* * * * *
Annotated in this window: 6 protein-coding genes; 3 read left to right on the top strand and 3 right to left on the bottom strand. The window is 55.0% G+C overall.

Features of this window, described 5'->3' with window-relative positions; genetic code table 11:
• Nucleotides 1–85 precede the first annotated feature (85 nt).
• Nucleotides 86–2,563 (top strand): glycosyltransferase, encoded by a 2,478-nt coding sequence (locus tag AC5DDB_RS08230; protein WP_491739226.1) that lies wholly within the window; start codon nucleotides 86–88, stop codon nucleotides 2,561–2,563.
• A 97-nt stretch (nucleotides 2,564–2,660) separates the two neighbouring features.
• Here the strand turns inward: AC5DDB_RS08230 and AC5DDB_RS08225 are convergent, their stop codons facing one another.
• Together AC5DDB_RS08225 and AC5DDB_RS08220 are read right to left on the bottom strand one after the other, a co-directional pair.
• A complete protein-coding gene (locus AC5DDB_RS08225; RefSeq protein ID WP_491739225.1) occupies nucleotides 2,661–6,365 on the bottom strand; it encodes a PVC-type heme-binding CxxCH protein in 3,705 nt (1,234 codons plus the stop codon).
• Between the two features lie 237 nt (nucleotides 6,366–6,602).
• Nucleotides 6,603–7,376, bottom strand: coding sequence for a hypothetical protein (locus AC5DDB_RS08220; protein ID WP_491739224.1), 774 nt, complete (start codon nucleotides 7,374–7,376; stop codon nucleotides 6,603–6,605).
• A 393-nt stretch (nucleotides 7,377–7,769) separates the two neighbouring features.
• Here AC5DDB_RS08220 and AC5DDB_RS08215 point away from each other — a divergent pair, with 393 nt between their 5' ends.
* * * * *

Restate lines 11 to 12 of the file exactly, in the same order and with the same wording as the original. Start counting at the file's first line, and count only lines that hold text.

• A 393-nt stretch (nucleotides 7,377–7,769) separates the two neighbouring features.
• Here AC5DDB_RS08220 and AC5DDB_RS08215 point away from each other — a divergent pair, with 393 nt between their 5' ends.